One of the key concepts in successful strategic planning is your organization’s strategic competency.
Simply put, a competency is a set of skills, processes and knowledge which are used to create value for your customers. We often use the term “know-how” to sum this up. Know-how that is strategically useful is rarely something you can buy. Organizational know-how is inevitably created by several people applying their individual know-how in concert.
Simple know-how might enable your organization to provide a service or manufacture a product.
Strategically useful know-how enables you to do this in a way that is valuable to customers. Truly strategic know-how also sets you apart by giving you an ability to do something that is difficult or expensive for your competitors.
It’s almost axiomatic that businesses tend to seek know-how in areas of cost management more than value creation.
In the terms we use in Simplified Strategic Planning, businesses seek commodity know-how rather than specialty know-how. There are three reasons for this. First, cost management know-how can deliver an easily understood advantage regardless of the customer’s perception of the value. Secondly, cost management know-how delivers value regardless of whether the customer is a specialty customer or a commodity customer. Thirdly, most markets have a higher number of commodity customers than specialty customers. This last fact means that the largest company will be the dominant commodity company. This makes the cost management know-how an easily understood way to emulate the largest company.
Cost-management know-how creates value by enabling us to deliver a product or service at a lower cost.
Businesses can use the margin increase that this creates in any number of competitive ways. You can, for example, sell your service for a lower price, then add additional services to the base purchase. Otherwise, make the purchase of your services more convenient by spending the extra margin that lower costs bring you. The easily understood advantage of cost advantages is that cost benefits are inherently numeric and difficult to dispute.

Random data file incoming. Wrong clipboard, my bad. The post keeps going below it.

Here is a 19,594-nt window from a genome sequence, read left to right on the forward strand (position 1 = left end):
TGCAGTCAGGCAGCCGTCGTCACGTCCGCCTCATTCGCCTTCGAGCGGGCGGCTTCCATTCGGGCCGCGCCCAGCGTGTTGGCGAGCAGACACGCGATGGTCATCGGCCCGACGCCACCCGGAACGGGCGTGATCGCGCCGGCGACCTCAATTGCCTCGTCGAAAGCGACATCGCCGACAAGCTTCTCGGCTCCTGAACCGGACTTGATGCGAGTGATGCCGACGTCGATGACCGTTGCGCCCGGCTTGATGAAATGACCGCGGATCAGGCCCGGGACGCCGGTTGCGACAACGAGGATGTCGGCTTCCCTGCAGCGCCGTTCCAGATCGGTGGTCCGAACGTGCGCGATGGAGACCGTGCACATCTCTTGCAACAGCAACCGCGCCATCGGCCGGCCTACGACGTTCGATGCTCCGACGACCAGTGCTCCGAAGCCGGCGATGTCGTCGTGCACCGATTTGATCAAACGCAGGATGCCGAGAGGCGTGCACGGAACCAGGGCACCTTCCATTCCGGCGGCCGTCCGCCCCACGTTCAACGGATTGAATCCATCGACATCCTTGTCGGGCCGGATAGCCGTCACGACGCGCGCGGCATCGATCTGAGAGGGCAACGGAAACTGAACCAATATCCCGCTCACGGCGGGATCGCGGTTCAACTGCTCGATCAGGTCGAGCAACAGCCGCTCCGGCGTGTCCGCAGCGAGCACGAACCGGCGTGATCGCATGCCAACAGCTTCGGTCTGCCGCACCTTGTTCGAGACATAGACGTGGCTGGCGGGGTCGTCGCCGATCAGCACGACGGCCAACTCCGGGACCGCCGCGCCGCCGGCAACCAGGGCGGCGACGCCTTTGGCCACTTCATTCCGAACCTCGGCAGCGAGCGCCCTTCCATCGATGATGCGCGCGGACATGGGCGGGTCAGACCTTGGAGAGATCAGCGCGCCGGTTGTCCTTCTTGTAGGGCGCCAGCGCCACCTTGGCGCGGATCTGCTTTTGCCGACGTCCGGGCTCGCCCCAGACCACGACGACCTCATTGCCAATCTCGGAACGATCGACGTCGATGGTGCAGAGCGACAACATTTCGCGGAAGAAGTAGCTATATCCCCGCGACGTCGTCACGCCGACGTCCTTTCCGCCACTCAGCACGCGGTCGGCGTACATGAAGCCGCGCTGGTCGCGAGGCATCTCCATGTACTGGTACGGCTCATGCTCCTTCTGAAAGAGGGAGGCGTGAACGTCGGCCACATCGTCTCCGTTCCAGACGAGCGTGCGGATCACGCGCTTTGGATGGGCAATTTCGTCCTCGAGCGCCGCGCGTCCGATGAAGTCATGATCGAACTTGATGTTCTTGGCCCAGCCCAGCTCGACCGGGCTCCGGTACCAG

Advantages in value creation are much more difficult.
Not only is value measurement usually subjective, but different values may result in an appeal to different customers. Louis Vuitton’s core handbag product, for example, is extremely high quality and well designed, which may appeal to a more conservative affluent customer. Fendi also makes handbags, but more of the know-how goes into the design than the durability. This may make a Fendi bag more appealing to a more fashion-conscious customer. The very high price points of both brands means our data on this market may come from a very limited group. One could argue the fine points of value in both brands of bag. So why would one invest in this kind of know-how, when it’s so difficult to define and measure?
With handbags, just compare the price points and margins of products with heavy investment in cost management versus value management.
You can buy a similar appearing imitation bag in many discount retail stores for a fraction of the price of the higher end Louis Vuitton and Fendi bags. The materials, design and workmanship show the difference, but the commodity customer is more likely to buy the cheaper bag. All of these factors combine to make the cost of the cheaper bag lower. Even so, the overall margin on the more expensive bag will be higher. This is because some customers will place inordinate value on certain benefits they perceive with the specialty product.
Where is your company’s greatest strategic know-how? Should you be learning more about different kinds of know-how and how they can enhance your profitability? Check out our seminars on Simplified Strategic Planning to learn more about how you can do this.
For great ideas on how to improve the quality of your planning, contact me at firstname.lastname@example.org. Consider holding a one-day workshop on Simplified Strategic Planning.
M. Dana Baldwin is Senior Strategist with Center for Simplified Strategic Planning, Inc. He can be reached by email at: email@example.com